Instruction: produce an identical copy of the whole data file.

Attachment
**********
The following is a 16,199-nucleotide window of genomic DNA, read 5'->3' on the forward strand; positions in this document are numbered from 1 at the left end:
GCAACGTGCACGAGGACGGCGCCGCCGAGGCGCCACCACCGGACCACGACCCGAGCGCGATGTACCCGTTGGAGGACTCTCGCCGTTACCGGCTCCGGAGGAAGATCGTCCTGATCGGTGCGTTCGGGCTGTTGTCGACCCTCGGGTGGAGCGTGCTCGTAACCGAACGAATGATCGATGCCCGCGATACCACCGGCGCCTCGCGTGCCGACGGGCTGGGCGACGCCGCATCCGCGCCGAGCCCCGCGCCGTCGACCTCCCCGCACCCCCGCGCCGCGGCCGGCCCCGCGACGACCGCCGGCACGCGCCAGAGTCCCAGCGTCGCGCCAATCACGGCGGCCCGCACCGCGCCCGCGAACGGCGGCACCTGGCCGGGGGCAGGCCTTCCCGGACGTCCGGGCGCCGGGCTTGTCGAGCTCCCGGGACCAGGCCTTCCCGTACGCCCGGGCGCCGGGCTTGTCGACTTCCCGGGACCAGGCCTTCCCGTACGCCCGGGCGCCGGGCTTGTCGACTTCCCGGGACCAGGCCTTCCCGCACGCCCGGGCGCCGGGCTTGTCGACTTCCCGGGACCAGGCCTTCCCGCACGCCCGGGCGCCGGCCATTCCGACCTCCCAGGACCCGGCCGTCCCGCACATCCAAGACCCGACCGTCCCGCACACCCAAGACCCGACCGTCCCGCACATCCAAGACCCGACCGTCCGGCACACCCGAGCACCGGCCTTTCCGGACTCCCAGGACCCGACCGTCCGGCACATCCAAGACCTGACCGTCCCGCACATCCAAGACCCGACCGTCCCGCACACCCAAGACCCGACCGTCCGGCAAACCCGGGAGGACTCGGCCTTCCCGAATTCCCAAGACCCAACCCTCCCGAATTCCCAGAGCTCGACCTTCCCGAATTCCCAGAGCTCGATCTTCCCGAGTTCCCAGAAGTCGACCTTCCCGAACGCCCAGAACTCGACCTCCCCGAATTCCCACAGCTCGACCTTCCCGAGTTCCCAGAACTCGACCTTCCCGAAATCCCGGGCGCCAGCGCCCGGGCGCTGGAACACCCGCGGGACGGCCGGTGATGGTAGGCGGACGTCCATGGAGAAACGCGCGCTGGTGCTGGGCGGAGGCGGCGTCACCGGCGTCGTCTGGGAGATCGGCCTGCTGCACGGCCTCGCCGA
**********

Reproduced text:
The following is a 16,199-nucleotide window of genomic DNA, read 5'->3' on the forward strand; positions in this document are numbered from 1 at the left end:
GCAACGTGCACGAGGACGGCGCCGCCGAGGCGCCACCACCGGACCACGACCCGAGCGCGATGTACCCGTTGGAGGACTCTCGCCGTTACCGGCTCCGGAGGAAGATCGTCCTGATCGGTGCGTTCGGGCTGTTGTCGACCCTCGGGTGGAGCGTGCTCGTAACCGAACGAATGATCGATGCCCGCGATACCACCGGCGCCTCGCGTGCCGACGGGCTGGGCGACGCCGCATCCGCGCCGAGCCCCGCGCCGTCGACCTCCCCGCACCCCCGCGCCGCGGCCGGCCCCGCGACGACCGCCGGCACGCGCCAGAGTCCCAGCGTCGCGCCAATCACGGCGGCCCGCACCGCGCCCGCGAACGGCGGCACCTGGCCGGGGGCAGGCCTTCCCGGACGTCCGGGCGCCGGGCTTGTCGAGCTCCCGGGACCAGGCCTTCCCGTACGCCCGGGCGCCGGGCTTGTCGACTTCCCGGGACCAGGCCTTCCCGTACGCCCGGGCGCCGGGCTTGTCGACTTCCCGGGACCAGGCCTTCCCGCACGCCCGGGCGCCGGGCTTGTCGACTTCCCGGGACCAGGCCTTCCCGCACGCCCGGGCGCCGGCCATTCCGACCTCCCAGGACCCGGCCGTCCCGCACATCCAAGACCCGACCGTCCCGCACACCCAAGACCCGACCGTCCCGCACATCCAAGACCCGACCGTCCGGCACACCCGAGCACCGGCCTTTCCGGACTCCCAGGACCCGACCGTCCGGCACATCCAAGACCTGACCGTCCCGCACATCCAAGACCCGACCGTCCCGCACACCCAAGACCCGACCGTCCGGCAAACCCGGGAGGACTCGGCCTTCCCGAATTCCCAAGACCCAACCCTCCCGAATTCCCAGAGCTCGACCTTCCCGAATTCCCAGAGCTCGATCTTCCCGAGTTCCCAGAAGTCGACCTTCCCGAACGCCCAGAACTCGACCTCCCCGAATTCCCACAGCTCGACCTTCCCGAGTTCCCAGAACTCGACCTTCCCGAAATCCCGGGCGCCAGCGCCCGGGCGCTGGAACACCCGCGGGACGGCCGGTGATGGTAGGCGGACGTCCATGGAGAAACGCGCGCTGGTGCTGGGCGGAGGCGGCGTCACCGGCGTCGTCTGGGAGATCGGCCTGCTGCACGGCCTCGCCGA